The myth of ‘Tal-qaeda’Posted: 16/02/2012
By Sarah Johnstone, Assistant editor, online
The poetry of the Taliban. The concept seemed to capture the audience’s imagination and may have derailed a less well-chaired discussion. Felix Kuehn and Alex Strick van Linschoten came to the IISS this week to discuss the ‘Myth of the Taliban/al-Qaeda merger’, but after they mentioned they would soon publish an English volume of translated Mujahadeen verse, several extra questioners raised their hands.
The book’s cover is semi-psychedelic, and the speakers’ central argument – that the Taliban and al-Qaeda are less inter-connected than often believed – was cleverly illustrated, too.
The Taliban, Kuehn and Strick van Linschoten said, projecting a photo of the dilapidated White Mosque in Kandahar where founder Mullah Omar taught during the late 1980s, was an insular group. The product of a city with then just two newspapers and one radio station, these relatively young followers of the hierarchical, literalist Hanafi tradition had ‘a very limited concept of the wider world’ and a ‘very nationalist outlook, even to this day’.
Al-Qaeda founding members, by contrast, tended to be older and much better educated. Engineers, architects, doctors, they saw themselves involved in a pan-Arab, pan-Islamist globalist struggle. This was depicted by a network of lines criss-crossing a world map (above), slightly reminiscent of the infamous McChrystal Afghanistan slide. ‘Fairly confusing,’ Kuehn conceded, to laughter.
But, however engaging the style of presentation, this was a serious topic with important implications for Western policy. The US and NATO/ISAF went into Afghanistan in 2001 to ensure the country could not in future be a safe haven for terrorists looking to launch attacks internationally. If a combined ‘Tal-qaeda’ never really existed, what would the withdrawal of Western troops mean?
After five years in Kandahar conducting field research on the Taliban, Kuehn and Strick van Linschoten were impressively well-informed. Extensive interviews and other investigations for their new book ‘An Enemy We Created’, revealed an often difficult relationship between al-Qaeda and the Taliban, they said, sometimes to the point that local Taliban would have to intervene to prevent al-Qaeda’s expulsion from local communities.
The popular perception of al-Qaeda leader Osama bin Laden and Mullah Omar as close allies didn’t stand up to examination either. Bin Laden never learnt Pashto, Mullah Omar’s language, and the two men only met once every few months – perhaps less frequently.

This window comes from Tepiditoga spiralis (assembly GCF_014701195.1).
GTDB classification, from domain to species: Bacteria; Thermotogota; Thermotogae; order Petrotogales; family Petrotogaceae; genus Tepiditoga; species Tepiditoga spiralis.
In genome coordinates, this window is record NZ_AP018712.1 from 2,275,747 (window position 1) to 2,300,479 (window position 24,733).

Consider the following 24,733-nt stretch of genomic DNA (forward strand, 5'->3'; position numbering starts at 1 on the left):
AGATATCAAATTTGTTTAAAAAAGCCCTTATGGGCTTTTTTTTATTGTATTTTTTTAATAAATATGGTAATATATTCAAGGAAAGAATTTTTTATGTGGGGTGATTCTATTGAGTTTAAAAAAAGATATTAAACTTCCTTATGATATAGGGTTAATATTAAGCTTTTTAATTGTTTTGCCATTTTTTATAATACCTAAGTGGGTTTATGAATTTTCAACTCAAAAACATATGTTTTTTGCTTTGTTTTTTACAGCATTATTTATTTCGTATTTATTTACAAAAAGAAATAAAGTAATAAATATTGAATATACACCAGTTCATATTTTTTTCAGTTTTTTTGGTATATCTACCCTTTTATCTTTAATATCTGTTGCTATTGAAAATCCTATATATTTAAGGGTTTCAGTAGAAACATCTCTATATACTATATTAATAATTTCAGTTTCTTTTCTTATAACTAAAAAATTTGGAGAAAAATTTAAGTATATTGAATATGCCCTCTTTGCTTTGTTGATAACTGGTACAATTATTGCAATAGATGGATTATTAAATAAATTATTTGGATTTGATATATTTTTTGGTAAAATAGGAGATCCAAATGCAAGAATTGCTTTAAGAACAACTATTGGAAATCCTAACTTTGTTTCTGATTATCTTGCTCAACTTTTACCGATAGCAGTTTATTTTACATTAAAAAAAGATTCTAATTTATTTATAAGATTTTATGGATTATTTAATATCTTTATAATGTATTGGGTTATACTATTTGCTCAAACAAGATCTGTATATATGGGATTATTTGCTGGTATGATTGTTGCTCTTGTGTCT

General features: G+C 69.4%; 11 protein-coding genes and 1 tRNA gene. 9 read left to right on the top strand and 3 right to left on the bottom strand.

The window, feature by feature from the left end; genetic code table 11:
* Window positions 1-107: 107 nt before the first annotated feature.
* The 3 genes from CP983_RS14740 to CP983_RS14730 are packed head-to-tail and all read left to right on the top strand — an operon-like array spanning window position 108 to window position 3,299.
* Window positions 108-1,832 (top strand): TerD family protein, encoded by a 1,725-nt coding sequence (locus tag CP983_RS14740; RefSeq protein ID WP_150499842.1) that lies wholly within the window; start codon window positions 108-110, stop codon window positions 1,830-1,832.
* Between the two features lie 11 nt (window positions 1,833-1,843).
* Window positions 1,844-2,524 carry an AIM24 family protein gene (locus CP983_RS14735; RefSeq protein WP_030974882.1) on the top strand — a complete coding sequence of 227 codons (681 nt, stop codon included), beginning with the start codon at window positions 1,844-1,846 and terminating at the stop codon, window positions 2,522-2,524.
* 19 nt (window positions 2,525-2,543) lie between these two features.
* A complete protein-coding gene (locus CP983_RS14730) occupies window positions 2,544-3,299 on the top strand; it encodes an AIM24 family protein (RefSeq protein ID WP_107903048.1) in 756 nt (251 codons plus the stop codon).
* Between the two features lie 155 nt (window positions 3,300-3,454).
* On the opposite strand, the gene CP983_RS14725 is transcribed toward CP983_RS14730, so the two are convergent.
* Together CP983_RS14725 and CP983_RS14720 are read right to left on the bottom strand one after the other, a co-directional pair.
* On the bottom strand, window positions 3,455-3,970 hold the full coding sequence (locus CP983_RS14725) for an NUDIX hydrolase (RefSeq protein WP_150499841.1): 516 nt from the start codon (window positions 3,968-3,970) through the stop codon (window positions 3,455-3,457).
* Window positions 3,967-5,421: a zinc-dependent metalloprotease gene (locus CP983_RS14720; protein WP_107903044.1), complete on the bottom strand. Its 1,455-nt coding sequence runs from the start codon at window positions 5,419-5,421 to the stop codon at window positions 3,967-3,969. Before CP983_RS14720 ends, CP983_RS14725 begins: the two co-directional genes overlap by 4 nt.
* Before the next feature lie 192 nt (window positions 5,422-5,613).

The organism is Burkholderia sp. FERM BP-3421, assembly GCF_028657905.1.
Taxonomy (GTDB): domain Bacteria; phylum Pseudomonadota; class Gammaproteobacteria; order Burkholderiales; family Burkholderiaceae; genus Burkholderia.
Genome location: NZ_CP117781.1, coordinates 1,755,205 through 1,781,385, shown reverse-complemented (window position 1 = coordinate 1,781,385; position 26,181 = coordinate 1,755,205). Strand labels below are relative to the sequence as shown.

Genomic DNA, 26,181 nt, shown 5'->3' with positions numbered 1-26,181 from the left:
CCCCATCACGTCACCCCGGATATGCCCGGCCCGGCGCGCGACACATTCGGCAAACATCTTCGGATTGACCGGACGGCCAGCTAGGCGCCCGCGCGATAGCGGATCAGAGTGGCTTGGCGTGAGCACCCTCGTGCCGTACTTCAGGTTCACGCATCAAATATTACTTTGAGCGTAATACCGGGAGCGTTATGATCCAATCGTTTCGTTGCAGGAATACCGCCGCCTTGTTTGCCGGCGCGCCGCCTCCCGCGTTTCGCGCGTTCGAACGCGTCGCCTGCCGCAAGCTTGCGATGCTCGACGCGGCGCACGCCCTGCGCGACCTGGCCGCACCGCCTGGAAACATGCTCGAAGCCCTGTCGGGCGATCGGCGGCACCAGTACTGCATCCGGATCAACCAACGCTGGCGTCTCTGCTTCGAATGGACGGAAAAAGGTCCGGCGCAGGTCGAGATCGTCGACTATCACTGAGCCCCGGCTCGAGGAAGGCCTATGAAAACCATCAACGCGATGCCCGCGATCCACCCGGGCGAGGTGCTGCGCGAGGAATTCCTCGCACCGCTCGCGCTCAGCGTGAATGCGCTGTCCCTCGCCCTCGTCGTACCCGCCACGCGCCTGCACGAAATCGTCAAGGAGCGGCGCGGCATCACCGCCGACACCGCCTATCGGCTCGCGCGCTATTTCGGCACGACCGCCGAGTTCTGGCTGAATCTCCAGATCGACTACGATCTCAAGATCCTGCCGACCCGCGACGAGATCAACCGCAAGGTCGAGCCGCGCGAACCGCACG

It was only after 9/11 that many previously independent jihadis in the region began to join al-Qaeda, at the same time as the Taliban was ‘virtually destroyed’ by the arrival of Western troops.
One ‘unintended consequence of international intervention’ that Strick van Linschoten highlighted was the emergence of a new generation of Taliban leaders after (attritional) ISAF night raids. Younger, educated in a more ideological environment and more financially independent, these were the ones most often perpetrating suicide attacks. They were also less likely to take instructions from the Quetta Shura in Pakistan or other older Taliban commanders – and al-Qaeda was now sending people in to spend time with them.
This portrait of fragmentation elicited a question as to whether mooted Western negotiations with the Taliban would involve the right representatives. Would those around the table be able to deliver on any promises, if those responsible for attacks on the ground weren’t taking directions from them?
Strick van Linschoten said a lot of things would only be evident afterwards. ‘That said, we have seen some positive developments in that we now have a credible group of people based in Qatar who have a direct line to Mullah Mohammad Omar,’ he said.
Kuehn added that any negotiations would need to include other groups besides the Taliban, such as the Northern Alliance. That some insurgents would keep on fighting was inevitable, but a broader political settlement was needed, ‘not a quick fix’.
In the end, though, the conversation circled back to Talib poetry – which Kuehn portrayed as not only shining a new light on the Taliban approach to war, but as an almost irresistible plank of Afghan culture: ‘It doesn’t matter if you like the Taliban, you will always like their poetry.’